Curtis Finch, Jr. made one of the worst song choices of the night. I Believe really only works because Fantasia… gets emotional. But Curtis… isn’t. The vocals were just off, he utterly failed to connect to the song… it was a giant mess. All he has is vocal gimmickry. His song choice only highlighted how outmatched he was.
I give Janelle Arthur for picking an upbeat song. Yet somehow even her version seemed slowed down, as if somebody had put tranquilizers in her preshow Coke cup. This was one of the more entertaining songs of Season 10, where this one just went nowhere. I’m not sold on the song choice either; it would have been interesting to see her pick something like, oh, Sin Wagon.
I sort of like the idea behind Devin’s song. – pick a relatively unknown song from an Idol winner’s album (Temporary Home was a single, but not one of Carrie Underwood’s iconic songs). However, the execution was missing. Technically, it was okay – maybe even good. But it was just dull as dishwater. Temporary Home is one of Carrie’s most emotionally packed songs – if you can’t connect with it, you are exposed. And Devin was. The song was, simply put, too big for him.
Paul Jolley wins the crown of Most Ironic Song Choice. One thing I was not was amazed. It was a different kind of tedium than, say, Devin. That one at least got a reaction. This one… didn’t. It went absolutely nowhere. The reaction here was: that’s it? Really? It was a completely unremarkable performance. And I don’t mean that in a good way.
Another performance that went nowhere: Lazaro Arbos. The vocals were… acceptable. It’s not bad singing, but it’s not great singing either. As Mariah noted, perhaps people are falling in love with his “courage” (read: backstory). He might get further than he deserves to, but to be honest: he’s not the worst in this field either.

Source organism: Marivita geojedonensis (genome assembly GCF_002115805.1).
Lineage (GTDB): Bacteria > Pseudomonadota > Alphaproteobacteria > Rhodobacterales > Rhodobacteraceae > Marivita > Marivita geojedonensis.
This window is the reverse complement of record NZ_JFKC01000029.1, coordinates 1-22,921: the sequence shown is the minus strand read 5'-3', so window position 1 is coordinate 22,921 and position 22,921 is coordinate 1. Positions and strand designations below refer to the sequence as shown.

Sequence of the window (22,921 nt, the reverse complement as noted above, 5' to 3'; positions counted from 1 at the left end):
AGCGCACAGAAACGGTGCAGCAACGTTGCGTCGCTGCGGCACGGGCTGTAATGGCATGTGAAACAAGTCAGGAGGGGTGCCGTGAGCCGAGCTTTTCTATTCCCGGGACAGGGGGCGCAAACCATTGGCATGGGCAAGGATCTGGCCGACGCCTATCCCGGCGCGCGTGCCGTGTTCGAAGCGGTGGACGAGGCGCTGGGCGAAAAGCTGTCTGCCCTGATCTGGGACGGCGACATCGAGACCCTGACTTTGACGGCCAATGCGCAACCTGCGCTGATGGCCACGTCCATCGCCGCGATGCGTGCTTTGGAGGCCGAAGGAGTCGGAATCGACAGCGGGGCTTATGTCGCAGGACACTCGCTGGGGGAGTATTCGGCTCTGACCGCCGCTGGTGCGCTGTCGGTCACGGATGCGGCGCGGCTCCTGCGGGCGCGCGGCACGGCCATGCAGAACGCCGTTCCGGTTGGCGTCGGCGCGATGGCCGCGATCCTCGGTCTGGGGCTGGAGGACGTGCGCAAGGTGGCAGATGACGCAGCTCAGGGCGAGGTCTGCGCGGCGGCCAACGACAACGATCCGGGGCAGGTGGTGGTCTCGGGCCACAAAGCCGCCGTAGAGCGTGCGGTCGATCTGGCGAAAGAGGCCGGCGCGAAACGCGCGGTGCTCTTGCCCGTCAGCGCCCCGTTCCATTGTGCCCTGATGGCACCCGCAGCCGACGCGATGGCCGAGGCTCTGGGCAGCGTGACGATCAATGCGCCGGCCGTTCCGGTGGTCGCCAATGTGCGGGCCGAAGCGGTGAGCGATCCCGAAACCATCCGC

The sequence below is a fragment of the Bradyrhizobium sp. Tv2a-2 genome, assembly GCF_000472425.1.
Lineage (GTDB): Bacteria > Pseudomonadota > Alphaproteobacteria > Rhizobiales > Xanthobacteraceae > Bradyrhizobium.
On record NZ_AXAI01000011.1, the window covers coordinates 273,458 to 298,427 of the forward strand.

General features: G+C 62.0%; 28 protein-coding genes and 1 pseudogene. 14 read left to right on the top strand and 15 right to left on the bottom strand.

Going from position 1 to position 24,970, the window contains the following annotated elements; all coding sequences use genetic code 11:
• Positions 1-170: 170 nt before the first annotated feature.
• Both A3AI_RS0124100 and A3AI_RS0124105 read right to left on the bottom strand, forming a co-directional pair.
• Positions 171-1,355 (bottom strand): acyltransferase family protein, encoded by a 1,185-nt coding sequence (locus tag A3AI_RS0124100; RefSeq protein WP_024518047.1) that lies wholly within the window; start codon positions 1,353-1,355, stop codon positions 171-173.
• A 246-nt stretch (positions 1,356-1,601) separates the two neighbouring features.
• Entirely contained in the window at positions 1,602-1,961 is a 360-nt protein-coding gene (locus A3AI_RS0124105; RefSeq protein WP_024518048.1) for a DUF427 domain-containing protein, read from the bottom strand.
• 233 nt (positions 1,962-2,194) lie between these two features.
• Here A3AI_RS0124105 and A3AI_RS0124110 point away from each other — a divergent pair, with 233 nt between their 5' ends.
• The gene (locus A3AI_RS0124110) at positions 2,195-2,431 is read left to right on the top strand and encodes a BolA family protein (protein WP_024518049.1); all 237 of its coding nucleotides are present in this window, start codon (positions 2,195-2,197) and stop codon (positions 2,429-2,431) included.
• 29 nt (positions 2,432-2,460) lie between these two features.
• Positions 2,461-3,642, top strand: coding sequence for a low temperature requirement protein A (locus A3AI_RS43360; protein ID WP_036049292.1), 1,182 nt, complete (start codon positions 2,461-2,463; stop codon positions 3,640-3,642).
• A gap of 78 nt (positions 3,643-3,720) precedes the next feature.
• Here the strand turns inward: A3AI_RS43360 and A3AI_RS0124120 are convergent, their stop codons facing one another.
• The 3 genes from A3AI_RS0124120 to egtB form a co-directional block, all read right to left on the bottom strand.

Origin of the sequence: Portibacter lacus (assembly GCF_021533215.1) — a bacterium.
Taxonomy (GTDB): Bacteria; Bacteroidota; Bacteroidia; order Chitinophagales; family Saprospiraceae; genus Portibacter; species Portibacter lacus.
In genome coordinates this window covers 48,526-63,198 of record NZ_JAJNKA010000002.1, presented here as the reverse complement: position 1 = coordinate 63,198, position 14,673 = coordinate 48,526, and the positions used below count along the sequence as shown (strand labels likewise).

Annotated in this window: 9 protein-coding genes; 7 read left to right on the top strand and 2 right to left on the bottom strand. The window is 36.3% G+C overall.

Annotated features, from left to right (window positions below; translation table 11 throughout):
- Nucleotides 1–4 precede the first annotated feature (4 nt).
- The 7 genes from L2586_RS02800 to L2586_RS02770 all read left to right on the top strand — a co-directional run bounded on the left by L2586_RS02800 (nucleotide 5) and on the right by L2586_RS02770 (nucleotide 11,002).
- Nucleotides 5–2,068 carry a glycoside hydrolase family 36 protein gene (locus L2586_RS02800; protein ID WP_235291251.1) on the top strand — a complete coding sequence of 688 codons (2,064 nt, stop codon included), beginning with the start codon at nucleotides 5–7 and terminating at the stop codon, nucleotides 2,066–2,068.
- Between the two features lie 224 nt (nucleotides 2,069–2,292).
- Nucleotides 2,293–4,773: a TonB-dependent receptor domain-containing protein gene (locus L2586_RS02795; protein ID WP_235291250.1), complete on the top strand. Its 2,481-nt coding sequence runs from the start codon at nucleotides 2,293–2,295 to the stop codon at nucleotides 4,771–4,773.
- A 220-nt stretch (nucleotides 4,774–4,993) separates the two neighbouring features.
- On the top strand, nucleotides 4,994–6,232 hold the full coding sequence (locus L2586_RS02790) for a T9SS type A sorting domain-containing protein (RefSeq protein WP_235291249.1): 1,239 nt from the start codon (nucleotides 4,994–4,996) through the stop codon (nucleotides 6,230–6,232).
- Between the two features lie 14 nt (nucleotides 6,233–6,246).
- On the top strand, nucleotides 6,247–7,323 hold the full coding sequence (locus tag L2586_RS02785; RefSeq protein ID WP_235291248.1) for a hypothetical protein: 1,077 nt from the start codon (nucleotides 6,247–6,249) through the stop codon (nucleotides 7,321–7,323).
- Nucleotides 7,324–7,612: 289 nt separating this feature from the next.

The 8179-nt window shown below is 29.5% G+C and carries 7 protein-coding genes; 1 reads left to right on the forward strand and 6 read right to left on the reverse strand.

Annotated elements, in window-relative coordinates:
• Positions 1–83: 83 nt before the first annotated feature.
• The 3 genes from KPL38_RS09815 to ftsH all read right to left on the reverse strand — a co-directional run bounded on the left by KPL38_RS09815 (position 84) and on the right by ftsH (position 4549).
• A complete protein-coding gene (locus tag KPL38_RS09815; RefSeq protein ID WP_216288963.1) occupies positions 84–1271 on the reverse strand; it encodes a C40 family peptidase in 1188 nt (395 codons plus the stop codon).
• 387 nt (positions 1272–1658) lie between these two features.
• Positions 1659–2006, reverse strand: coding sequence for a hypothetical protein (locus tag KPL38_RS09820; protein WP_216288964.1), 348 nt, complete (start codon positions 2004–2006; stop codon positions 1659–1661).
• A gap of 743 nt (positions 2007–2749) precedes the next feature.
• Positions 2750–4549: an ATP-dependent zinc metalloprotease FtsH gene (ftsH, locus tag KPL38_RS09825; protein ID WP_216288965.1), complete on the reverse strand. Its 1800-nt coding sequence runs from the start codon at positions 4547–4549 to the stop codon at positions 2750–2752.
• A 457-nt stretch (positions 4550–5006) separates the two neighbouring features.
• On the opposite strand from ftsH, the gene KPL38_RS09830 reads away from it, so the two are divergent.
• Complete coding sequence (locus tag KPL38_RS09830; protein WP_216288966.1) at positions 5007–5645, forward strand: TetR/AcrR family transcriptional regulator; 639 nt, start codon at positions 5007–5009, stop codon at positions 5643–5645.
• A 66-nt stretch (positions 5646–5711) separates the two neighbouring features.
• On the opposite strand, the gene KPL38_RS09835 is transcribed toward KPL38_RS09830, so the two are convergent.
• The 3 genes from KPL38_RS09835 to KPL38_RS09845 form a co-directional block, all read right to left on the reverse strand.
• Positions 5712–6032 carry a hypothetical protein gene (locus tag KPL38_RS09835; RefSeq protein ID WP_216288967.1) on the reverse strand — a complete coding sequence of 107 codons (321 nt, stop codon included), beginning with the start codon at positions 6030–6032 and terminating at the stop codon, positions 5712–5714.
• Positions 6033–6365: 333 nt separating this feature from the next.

The smoke for Burnell Taylor’s performance was appropriate – because somebody was smoking something when this was chosen. Everything I said about crappy winner’s songs? It’s here in overwhelming numbers. That said, the actual vocal was not nearly as bad as, say, Curtis’s. But all that effort went towards singing such a horrific song that it was a painful performance to watch and listen to anyway.
Overall, it was another dismal night. Too many ballads, too many mediocre singers, too much glurge. If this is going to be the way things are all season… it’s going to be a very taxing season.
Too many candidates: One thing for sure: there’s no shortage of people who ought to be in the bottom three. You can make a compelling case for Janelle, and… all of the guys, really.
That makes picking the bottom three – and the final boot – rather hard based on performance alone. So you have to look at the non-singing factors.
That rules out Lazaro – his backstory will keep him in for now. Janelle will be in the bottom three, because despite Idol‘s attempt to load the voting dice there’s still a strong bias towards voting off weak girls at this stage. Singing order will come into play, too – very bad for Curtis Finch. That said, my picks are:
Bottom three: Janelle, Curtis, Paul
Going home: Curtis